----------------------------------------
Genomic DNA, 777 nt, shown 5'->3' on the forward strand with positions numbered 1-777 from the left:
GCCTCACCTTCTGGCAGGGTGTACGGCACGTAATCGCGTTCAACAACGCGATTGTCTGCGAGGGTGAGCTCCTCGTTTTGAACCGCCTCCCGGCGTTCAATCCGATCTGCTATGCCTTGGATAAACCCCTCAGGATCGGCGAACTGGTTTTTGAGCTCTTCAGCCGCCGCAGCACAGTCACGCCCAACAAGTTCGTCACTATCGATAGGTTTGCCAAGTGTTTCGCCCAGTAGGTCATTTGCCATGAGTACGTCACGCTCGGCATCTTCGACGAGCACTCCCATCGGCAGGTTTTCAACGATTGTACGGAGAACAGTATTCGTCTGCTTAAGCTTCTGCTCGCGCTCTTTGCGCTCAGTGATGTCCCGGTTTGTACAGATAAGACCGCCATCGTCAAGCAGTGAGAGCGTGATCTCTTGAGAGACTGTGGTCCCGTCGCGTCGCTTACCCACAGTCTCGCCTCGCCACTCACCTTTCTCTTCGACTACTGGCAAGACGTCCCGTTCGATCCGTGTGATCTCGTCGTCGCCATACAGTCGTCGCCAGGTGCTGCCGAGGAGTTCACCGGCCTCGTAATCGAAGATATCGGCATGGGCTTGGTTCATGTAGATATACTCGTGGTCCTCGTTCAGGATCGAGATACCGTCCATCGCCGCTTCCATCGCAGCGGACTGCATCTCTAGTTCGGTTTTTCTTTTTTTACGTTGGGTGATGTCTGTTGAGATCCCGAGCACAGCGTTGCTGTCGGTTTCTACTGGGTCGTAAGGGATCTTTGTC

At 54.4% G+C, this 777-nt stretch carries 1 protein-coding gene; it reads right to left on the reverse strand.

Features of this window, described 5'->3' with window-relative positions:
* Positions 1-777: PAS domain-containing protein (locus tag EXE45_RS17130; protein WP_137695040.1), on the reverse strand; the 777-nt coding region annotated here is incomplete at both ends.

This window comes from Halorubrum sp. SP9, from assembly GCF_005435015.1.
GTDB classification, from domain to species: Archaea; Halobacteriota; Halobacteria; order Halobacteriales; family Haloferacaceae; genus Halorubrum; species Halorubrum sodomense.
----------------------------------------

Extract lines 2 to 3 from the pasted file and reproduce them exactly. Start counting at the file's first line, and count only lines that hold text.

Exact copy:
GCCTCACCTTCTGGCAGGGTGTACGGCACGTAATCGCGTTCAACAACGCGATTGTCTGCGAGGGTGAGCTCCTCGTTTTGAACCGCCTCCCGGCGTTCAATCCGATCTGCTATGCCTTGGATAAACCCCTCAGGATCGGCGAACTGGTTTTTGAGCTCTTCAGCCGCCGCAGCACAGTCACGCCCAACAAGTTCGTCACTATCGATAGGTTTGCCAAGTGTTTCGCCCAGTAGGTCATTTGCCATGAGTACGTCACGCTCGGCATCTTCGACGAGCACTCCCATCGGCAGGTTTTCAACGATTGTACGGAGAACAGTATTCGTCTGCTTAAGCTTCTGCTCGCGCTCTTTGCGCTCAGTGATGTCCCGGTTTGTACAGATAAGACCGCCATCGTCAAGCAGTGAGAGCGTGATCTCTTGAGAGACTGTGGTCCCGTCGCGTCGCTTACCCACAGTCTCGCCTCGCCACTCACCTTTCTCTTCGACTACTGGCAAGACGTCCCGTTCGATCCGTGTGATCTCGTCGTCGCCATACAGTCGTCGCCAGGTGCTGCCGAGGAGTTCACCGGCCTCGTAATCGAAGATATCGGCATGGGCTTGGTTCATGTAGATATACTCGTGGTCCTCGTTCAGGATCGAGATACCGTCCATCGCCGCTTCCATCGCAGCGGACTGCATCTCTAGTTCGGTTTTTCTTTTTTTACGTTGGGTGATGTCTGTTGAGATCCCGAGCACAGCGTTGCTGTCGGTTTCTACTGGGTCGTAAGGGATCTTTGTC

At 54.4% G+C, this 777-nt stretch carries 1 protein-coding gene; it reads right to left on the reverse strand.